CorVel Responds to Media Inquiries Regarding Hospital Incident
Fort Worth, TX (WorkersCompensation.com) - On Friday, January 30, a Fort Worth Police Department coordinator asked CorVel to send a nurse to the hospital to provide assistance and support to an injured police officer who was being treated there and to his family.
The registered nurse who went to the hospital has 25 years experience working with severely injured individuals, a Master's degree in Public Health and she is a Certified Case Manager. She was met at the hospital by police officers who were expecting her.
At this point in time, the nurse had already been working with several other City employees in various stages of recovery. She had been well received by injured City employees and their families in the past. She was also currently working with another City police officer recovering from major injuries, which had gone well from the time she first visited in the hospital under similar circumstances.
When she arrived at Harris Memorial, the nurse was escorted to the family by a police liaison officer who was not the usual officer that handles these duties, and there was apparently a misunderstanding as to who she was and what her purpose was for being there. Her presence was not well received and after a brief interaction the nurse left the hospital.
CorVel has investigated the matter and we are confident that the nurse acted professionally and responsibly throughout the interaction and that the incident was an unfortunate misunderstanding.
CorVel met with City officials on Monday, February 2, to discuss what happened and ask that they convey our apologies to the officer and his family. We also asked that they convey our concern for the officer and our wishes for his speedy recovery.
According to news reports over the weekend, there were questions why someone representing the City's worker's compensation management firm was present at the hospital the day after the officer had undergone surgery and was resting in the hospital's intensive care unit.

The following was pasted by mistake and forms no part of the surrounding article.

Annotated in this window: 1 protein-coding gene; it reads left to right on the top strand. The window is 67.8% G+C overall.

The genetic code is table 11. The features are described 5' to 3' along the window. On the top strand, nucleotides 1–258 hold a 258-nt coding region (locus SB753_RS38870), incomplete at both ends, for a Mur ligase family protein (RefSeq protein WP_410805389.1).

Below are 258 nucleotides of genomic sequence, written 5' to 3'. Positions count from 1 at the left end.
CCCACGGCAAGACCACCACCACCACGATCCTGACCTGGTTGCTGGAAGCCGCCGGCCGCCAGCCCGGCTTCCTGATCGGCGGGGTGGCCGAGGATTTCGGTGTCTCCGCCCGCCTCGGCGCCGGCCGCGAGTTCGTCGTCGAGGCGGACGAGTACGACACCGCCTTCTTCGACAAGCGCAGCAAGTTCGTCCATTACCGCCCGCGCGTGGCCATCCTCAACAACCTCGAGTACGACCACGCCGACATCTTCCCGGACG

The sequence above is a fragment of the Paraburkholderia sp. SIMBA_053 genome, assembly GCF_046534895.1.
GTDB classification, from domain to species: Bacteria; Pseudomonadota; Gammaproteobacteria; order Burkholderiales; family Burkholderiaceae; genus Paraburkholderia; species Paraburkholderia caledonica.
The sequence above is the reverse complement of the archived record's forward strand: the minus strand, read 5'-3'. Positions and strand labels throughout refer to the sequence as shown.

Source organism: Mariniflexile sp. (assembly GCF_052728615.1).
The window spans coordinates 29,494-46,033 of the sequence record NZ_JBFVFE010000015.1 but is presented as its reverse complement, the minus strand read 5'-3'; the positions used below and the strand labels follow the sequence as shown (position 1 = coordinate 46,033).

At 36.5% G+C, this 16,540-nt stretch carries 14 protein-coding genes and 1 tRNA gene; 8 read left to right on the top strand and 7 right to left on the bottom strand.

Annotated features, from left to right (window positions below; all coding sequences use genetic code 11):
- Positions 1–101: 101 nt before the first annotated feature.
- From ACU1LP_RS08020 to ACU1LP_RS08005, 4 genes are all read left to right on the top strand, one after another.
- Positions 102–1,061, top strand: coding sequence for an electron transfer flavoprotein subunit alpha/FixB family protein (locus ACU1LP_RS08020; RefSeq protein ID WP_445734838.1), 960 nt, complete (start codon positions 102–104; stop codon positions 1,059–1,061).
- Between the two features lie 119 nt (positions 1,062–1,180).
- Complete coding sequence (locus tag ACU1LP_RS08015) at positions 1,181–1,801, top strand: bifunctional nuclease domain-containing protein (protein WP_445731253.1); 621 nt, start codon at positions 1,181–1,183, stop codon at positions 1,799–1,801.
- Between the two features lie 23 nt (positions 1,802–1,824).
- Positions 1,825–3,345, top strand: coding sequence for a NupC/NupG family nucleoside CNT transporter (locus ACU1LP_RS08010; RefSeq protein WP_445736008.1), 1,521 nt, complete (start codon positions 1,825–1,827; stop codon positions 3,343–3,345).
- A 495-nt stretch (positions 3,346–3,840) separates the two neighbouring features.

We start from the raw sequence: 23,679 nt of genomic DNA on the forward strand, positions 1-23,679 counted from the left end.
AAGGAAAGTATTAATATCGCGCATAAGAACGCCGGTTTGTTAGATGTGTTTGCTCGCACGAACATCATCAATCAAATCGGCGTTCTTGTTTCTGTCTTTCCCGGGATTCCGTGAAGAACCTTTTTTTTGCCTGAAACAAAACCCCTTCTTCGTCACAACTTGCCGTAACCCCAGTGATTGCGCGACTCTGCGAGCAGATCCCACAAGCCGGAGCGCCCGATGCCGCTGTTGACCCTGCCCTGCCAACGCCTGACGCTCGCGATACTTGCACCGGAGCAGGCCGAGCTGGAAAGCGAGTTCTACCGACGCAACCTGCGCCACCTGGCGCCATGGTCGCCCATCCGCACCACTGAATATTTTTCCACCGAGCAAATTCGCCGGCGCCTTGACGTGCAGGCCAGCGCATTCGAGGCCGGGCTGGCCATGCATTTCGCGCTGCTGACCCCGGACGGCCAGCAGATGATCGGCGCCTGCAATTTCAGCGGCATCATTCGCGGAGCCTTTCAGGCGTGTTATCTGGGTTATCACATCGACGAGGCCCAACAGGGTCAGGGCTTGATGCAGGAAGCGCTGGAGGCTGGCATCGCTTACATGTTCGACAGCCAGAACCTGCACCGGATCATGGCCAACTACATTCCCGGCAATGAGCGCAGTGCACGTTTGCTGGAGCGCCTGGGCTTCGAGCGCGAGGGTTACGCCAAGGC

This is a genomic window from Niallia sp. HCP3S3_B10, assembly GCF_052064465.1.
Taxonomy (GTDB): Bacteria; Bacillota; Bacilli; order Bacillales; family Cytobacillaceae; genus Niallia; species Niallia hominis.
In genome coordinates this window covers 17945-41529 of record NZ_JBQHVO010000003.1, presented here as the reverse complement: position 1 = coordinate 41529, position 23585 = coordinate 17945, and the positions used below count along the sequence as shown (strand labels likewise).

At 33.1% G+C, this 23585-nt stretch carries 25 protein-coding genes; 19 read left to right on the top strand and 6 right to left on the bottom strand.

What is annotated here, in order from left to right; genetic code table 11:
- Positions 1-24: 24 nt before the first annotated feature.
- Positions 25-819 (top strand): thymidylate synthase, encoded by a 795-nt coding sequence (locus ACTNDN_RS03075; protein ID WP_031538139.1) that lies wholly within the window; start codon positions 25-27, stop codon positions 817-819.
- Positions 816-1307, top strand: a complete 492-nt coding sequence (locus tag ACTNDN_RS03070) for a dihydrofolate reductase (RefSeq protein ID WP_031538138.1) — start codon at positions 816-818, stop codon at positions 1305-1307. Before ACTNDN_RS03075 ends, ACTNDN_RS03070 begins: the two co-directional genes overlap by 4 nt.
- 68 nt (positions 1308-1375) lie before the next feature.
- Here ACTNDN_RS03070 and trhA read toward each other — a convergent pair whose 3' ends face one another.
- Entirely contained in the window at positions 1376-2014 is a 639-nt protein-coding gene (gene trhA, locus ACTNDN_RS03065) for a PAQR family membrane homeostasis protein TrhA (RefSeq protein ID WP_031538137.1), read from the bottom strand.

Unfortunately, the news stories did not report that the Police Department coordinator had requested the nurse or that sending a nurse as a case coordinator early in the recovery process is an industry standard and a service that the City wants provided to its workers with serious injuries.
In fact, the City of Fort Worth has issued written Special Instructions to CorVel that, in the event of a catastrophic or severe on-the-job injury, a nurse case manager must be immediately assigned to the injured worker. Both the Fort Worth Police Department and CorVel were following this protocol when the nurse was sent to the hospital.
The purpose of sending a nurse as an early point of contact is to offer assistance to the injured employee and their family, and to evaluate their immediate and future needs for coordination of medical services.
Since the 1950s, employers have seen the benefits of sending a skilled registered nurse as early as possible to assist the injured employee to attain the maximum potential recovery from serious injury. Early intervention is the industry standard, widely practiced, and proven to deliver better outcomes for the injured employee.
CorVel regrets that any misunderstanding of our nurse's role was disturbing or insensitive to the family of the wounded officer.
We have 330 employees in the Fort Worth area who rely on the City's first responders for their own safety and security and who deeply appreciate the risks they face and the service and sacrifice they provide on a daily basis.
CorVel will continue working with the Mayor, the City and the Police Department to resolve the misunderstandings surrounding this event and to continue our cordial and productive relationship.
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